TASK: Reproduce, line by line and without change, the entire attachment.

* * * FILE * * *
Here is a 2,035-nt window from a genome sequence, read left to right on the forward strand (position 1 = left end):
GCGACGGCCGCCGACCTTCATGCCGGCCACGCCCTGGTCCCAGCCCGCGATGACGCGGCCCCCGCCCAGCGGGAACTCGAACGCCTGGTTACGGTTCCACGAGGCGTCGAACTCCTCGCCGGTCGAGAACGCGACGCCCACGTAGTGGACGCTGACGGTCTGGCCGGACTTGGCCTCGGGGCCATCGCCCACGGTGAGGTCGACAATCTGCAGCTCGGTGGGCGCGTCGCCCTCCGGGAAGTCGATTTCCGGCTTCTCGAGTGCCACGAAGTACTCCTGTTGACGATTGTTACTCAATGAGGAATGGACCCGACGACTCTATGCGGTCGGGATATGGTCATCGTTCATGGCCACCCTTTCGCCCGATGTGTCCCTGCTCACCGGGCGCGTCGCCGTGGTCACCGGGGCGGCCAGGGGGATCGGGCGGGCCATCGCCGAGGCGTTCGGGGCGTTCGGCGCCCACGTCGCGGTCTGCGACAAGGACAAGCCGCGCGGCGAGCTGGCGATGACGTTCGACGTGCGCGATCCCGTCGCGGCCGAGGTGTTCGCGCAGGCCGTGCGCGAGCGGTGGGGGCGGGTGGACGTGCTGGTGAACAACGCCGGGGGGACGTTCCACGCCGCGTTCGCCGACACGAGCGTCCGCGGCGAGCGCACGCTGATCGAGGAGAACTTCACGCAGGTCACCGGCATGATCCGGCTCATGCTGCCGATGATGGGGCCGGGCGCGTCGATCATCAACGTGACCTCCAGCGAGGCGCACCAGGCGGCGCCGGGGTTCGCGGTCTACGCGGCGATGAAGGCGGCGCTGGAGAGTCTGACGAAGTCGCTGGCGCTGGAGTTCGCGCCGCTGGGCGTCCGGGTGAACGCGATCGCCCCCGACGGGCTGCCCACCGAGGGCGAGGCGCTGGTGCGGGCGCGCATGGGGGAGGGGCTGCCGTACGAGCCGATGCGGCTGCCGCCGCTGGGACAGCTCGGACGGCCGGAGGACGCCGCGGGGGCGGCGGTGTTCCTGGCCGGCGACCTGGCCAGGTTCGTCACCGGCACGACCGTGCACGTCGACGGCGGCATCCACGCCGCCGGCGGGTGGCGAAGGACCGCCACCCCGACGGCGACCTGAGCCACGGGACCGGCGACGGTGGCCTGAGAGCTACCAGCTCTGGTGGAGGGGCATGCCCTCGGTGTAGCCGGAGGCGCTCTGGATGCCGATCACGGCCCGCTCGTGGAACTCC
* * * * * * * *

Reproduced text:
Here is a 2,035-nt window from a genome sequence, read left to right on the forward strand (position 1 = left end):
GCGACGGCCGCCGACCTTCATGCCGGCCACGCCCTGGTCCCAGCCCGCGATGACGCGGCCCCCGCCCAGCGGGAACTCGAACGCCTGGTTACGGTTCCACGAGGCGTCGAACTCCTCGCCGGTCGAGAACGCGACGCCCACGTAGTGGACGCTGACGGTCTGGCCGGACTTGGCCTCGGGGCCATCGCCCACGGTGAGGTCGACAATCTGCAGCTCGGTGGGCGCGTCGCCCTCCGGGAAGTCGATTTCCGGCTTCTCGAGTGCCACGAAGTACTCCTGTTGACGATTGTTACTCAATGAGGAATGGACCCGACGACTCTATGCGGTCGGGATATGGTCATCGTTCATGGCCACCCTTTCGCCCGATGTGTCCCTGCTCACCGGGCGCGTCGCCGTGGTCACCGGGGCGGCCAGGGGGATCGGGCGGGCCATCGCCGAGGCGTTCGGGGCGTTCGGCGCCCACGTCGCGGTCTGCGACAAGGACAAGCCGCGCGGCGAGCTGGCGATGACGTTCGACGTGCGCGATCCCGTCGCGGCCGAGGTGTTCGCGCAGGCCGTGCGCGAGCGGTGGGGGCGGGTGGACGTGCTGGTGAACAACGCCGGGGGGACGTTCCACGCCGCGTTCGCCGACACGAGCGTCCGCGGCGAGCGCACGCTGATCGAGGAGAACTTCACGCAGGTCACCGGCATGATCCGGCTCATGCTGCCGATGATGGGGCCGGGCGCGTCGATCATCAACGTGACCTCCAGCGAGGCGCACCAGGCGGCGCCGGGGTTCGCGGTCTACGCGGCGATGAAGGCGGCGCTGGAGAGTCTGACGAAGTCGCTGGCGCTGGAGTTCGCGCCGCTGGGCGTCCGGGTGAACGCGATCGCCCCCGACGGGCTGCCCACCGAGGGCGAGGCGCTGGTGCGGGCGCGCATGGGGGAGGGGCTGCCGTACGAGCCGATGCGGCTGCCGCCGCTGGGACAGCTCGGACGGCCGGAGGACGCCGCGGGGGCGGCGGTGTTCCTGGCCGGCGACCTGGCCAGGTTCGTCACCGGCACGACCGTGCACGTCGACGGCGGCATCCACGCCGCCGGCGGGTGGCGAAGGACCGCCACCCCGACGGCGACCTGAGCCACGGGACCGGCGACGGTGGCCTGAGAGCTACCAGCTCTGGTGGAGGGGCATGCCCTCGGTGTAGCCGGAGGCGCTCTGGATGCCGATCACGGCCCGCTCGTGGAACTCC